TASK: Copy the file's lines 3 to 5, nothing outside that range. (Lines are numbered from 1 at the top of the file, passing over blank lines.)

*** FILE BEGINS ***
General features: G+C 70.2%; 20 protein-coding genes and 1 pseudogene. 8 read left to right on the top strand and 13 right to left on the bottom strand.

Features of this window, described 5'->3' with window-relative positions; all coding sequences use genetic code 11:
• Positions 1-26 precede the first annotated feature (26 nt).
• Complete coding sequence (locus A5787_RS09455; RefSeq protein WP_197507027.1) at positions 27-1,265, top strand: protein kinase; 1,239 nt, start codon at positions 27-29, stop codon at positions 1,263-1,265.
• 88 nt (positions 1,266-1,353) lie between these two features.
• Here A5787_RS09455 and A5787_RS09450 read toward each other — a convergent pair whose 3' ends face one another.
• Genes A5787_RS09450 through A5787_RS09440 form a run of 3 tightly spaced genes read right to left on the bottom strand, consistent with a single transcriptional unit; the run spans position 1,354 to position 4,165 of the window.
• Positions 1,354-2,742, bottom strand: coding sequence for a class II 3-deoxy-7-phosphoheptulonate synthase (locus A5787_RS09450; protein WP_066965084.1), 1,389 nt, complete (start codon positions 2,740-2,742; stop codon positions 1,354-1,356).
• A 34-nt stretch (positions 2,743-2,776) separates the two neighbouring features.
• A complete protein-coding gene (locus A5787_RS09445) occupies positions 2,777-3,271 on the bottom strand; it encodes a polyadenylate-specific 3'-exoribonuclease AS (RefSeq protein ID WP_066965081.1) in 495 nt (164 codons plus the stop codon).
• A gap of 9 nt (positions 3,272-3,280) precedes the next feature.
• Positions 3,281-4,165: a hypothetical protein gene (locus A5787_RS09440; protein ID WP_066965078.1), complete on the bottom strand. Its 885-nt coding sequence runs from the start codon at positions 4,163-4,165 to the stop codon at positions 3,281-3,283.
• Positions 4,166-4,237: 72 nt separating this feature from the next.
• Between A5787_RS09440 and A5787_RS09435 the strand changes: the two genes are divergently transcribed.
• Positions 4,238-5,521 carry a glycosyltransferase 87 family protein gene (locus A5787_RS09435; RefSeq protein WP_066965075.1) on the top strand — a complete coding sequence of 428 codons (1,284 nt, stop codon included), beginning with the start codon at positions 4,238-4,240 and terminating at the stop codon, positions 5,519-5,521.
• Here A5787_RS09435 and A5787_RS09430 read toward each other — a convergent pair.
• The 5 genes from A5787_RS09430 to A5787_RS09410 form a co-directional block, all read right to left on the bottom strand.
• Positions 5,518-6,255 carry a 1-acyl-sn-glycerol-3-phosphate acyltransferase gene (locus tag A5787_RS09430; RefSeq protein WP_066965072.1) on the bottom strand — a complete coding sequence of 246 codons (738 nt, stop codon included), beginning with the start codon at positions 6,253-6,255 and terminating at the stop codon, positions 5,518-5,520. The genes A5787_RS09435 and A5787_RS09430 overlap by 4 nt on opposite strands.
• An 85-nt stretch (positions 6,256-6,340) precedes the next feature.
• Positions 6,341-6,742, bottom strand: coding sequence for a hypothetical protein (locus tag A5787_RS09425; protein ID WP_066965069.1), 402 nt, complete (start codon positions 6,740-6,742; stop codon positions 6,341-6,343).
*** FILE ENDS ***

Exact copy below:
• Positions 1-26 precede the first annotated feature (26 nt).
• Complete coding sequence (locus A5787_RS09455; RefSeq protein WP_197507027.1) at positions 27-1,265, top strand: protein kinase; 1,239 nt, start codon at positions 27-29, stop codon at positions 1,263-1,265.
• 88 nt (positions 1,266-1,353) lie between these two features.